It’s All Fun and Games, Until It’s Not: The Risks
of Gamified Violent Extremism and How We Can Tackle It

by Petra Regeni, Research and Project Officer, Terrorism and Conflict group, RUSI Europe

11 November 2022

From Bratislava last month to Buffalo in mid-May, we continue to reckon with the emulation of video games in real-life violent terrorist attacks – highlighting, once again, the dangers of violent extremist actors co-opting gaming platforms and culture.

Bringing games into reality can be fun – who doesn’t love go-karting like in Mario Kart? But, as a string of gamified terror attacks has shown, some aspects of games are best left online. Like any online space, the growing popularity of video games is heightening the risk of them being co-opted by malign actors. There is evidence that gaming culture – and not simply games themselves – is increasingly exploited by violent extremists to radicalise and recruit new members, sensationalising terrorism while desensitising users to violence. We have seen the emulation of games like Call of Duty and Halo in real-life violent attacks, and the use of memes popular among gaming communities by extremists in order to appear relatable to target audiences.

On 12 October, Slovakia was struck by a violent anti-LGBTQ attack that left two dead. The assailant, a 19-year old Slovak teen, claimed to be inspired by past terrorists including the recent Buffalo shooter, was radicalised online, and spent the hours after his attack posting on Twitter and 4chan forums. The attack, although not gamified in reality, was inspired by previous gamified terror attacks and was subsequently gamified in the dark corners of far-/alt-right platforms, most notably 4chan, 8chan and other -chans.

So, what exactly is ‘gamification’? How does it fit into the landscape of (violent) extremism? And what are some key implications for preventing and countering violent extremism (P/CVE) efforts in the public and private sector?

With the expansion of technology in our everyday lives, distinguishing between ‘online’ and ‘offline’ radicalisation is virtually impossible. This makes ‘winning the screens of people’ as important as ‘winning their hearts and minds’ for terrorists and states alike. Online gaming communities are a combination of ‘screens’, ‘minds’ and ‘hearts’ that can be won; as such, gaming platforms and communities are increasingly being leveraged by violent extremists and terrorists. Gamification is one example of this. It is, in brief, the use of game design elements in non-game contexts’. For terrorism, this means introducing game design elements into real-life actions and violent attacks, including game-like rankings, scores and badges for certain acts, and creating missions and leadership boards.

Gamification itself, however, is backed by behavioural science. It is employed by apps such as Duolingo and NikeFuel to solidify users’ engagement and commitment to the brand. A similar strategy has been adopted among extremists to desensitise target audiences by incorporating familiar aspects from alt-/far- right forums. This ranges from using coded slang and tropes, some originating on the alt-right and others appropriated from popular culture – such as ‘based’, ‘libtard’, ‘snowflake’, ‘femoid’ and ‘soy boy’ – to their infamous lexicon of memes. The convergence of the two spaces is apparent in the idolisation of previous far- right attacks and attackers, at times in the form of memes, as well as terrorists’ manifestos that are so filled with alt-/far-right references that they are likely unintelligible to normal people.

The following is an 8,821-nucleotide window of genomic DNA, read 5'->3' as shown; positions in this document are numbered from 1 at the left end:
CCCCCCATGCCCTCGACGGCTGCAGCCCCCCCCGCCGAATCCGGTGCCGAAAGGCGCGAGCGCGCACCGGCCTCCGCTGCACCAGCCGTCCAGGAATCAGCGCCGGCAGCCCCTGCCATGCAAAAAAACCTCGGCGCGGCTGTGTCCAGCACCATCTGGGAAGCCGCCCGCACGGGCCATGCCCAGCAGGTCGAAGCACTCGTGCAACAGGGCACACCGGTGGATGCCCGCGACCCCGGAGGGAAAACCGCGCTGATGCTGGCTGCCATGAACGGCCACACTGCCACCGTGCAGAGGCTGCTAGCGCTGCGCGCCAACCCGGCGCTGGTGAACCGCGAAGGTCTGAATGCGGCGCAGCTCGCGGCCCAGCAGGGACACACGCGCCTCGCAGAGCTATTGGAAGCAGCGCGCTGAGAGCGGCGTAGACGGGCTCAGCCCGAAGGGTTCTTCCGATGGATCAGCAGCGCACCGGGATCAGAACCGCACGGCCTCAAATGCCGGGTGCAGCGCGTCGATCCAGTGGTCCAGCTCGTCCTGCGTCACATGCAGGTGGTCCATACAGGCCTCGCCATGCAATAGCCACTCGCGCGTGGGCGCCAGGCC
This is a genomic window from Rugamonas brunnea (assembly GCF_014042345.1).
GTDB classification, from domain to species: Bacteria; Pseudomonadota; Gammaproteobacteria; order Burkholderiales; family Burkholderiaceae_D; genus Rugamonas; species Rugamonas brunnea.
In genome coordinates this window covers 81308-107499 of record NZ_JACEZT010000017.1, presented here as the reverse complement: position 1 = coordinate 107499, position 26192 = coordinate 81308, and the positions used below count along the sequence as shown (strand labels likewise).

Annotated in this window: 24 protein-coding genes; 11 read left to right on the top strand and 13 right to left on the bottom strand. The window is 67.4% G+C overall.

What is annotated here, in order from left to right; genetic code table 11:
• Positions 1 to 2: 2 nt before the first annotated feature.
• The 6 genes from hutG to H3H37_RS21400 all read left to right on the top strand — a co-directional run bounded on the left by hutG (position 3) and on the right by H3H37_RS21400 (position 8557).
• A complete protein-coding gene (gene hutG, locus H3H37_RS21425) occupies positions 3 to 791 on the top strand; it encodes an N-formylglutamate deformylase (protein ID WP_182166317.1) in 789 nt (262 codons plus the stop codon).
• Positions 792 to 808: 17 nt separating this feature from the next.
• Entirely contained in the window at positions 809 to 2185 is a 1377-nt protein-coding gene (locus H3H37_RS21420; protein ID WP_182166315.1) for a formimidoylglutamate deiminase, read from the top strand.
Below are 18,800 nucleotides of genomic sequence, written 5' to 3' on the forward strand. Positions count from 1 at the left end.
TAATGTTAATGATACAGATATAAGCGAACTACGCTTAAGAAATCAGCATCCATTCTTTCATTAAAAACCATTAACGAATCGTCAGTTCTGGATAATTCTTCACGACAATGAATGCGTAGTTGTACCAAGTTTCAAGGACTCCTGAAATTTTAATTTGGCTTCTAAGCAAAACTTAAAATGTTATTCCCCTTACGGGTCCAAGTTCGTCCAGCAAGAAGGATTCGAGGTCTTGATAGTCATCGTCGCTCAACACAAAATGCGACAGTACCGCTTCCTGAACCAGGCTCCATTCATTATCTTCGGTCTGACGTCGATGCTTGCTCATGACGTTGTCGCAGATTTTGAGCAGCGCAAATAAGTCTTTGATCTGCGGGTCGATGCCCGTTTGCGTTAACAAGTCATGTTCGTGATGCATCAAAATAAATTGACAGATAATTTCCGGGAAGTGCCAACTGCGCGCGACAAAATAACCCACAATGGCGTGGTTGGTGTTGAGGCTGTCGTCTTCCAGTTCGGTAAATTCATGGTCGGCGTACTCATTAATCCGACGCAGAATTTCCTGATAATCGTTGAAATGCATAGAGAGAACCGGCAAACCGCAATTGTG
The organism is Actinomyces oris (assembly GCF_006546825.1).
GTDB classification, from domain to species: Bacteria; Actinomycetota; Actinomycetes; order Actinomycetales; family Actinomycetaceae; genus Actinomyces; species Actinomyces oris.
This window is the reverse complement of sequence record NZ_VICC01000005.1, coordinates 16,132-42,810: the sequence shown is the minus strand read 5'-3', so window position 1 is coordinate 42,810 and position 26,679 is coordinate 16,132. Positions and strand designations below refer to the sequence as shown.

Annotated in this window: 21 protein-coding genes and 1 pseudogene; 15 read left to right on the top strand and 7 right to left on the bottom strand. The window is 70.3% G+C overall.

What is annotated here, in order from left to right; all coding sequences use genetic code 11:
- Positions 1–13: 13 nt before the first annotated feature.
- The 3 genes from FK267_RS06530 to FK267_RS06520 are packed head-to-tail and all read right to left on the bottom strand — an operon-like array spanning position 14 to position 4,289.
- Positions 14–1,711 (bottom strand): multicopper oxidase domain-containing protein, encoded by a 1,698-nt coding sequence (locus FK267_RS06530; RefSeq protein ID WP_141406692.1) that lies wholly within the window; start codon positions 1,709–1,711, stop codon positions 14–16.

Any reader who found half of the above paragraph confusing would not be alone; this is part of a wider phenomenon that research is now looking to understand. A recent paper on the Gamification of (Violent) Extremism, published by the RAN Policy Support programme, unpacks some of the many intricate ways in which extremism has been gamified. It examines the approaches used by assailants, reactions online and from policymakers, and the unconventional modus operandi – namely the livestreaming of violent acts – that may inspire subsequent imitations of gamified attacks.

In March 2019, the distressing reality of gamified terrorism struck Christchurch, New Zealand. The attack served – and still serves today – as a source of inspiration for future assailants employing similar elements of gamification, including the Poway Synagogue shooting; the attacks in El Paso, Texas, and Bærum, Norway; and the attack in Halle, Germany, all between March and October 2019. In all these cases, the attackers livestreamed, or attempted to livestream, their ‘first-person shooter game’ emulation attack on social media and so-called gaming(-adjacent) platforms including Discord and Twitch. Beyond such copycat attacks, online extremist discourse is increasingly gamified as assailants are assigned scores based on the ‘successful execution’ of attacks.

This twisted gamified discourse is very much present around the 12 October 2022 shooting in Bratislava. Mere hours after the attack, 4chan was rife with gamified chatter, including conversations with the attacker, Juraj Krajčík. In one thread, some users spoke disparagingly – ‘Did this dude really only kill 2 people? What a failure’, ‘Did he at least have the decency to livestream it?’ – while others, though far fewer, spoke with praise: ‘that’s the Slovakian high score’. The disturbing discourse highlights many users’ (at least those on 4chan forums) lack of awareness, or outright ignorance, regarding the real-life implications of attacks. Instead, for some, the attack was reduced to gaming rhetoric confined to the online world.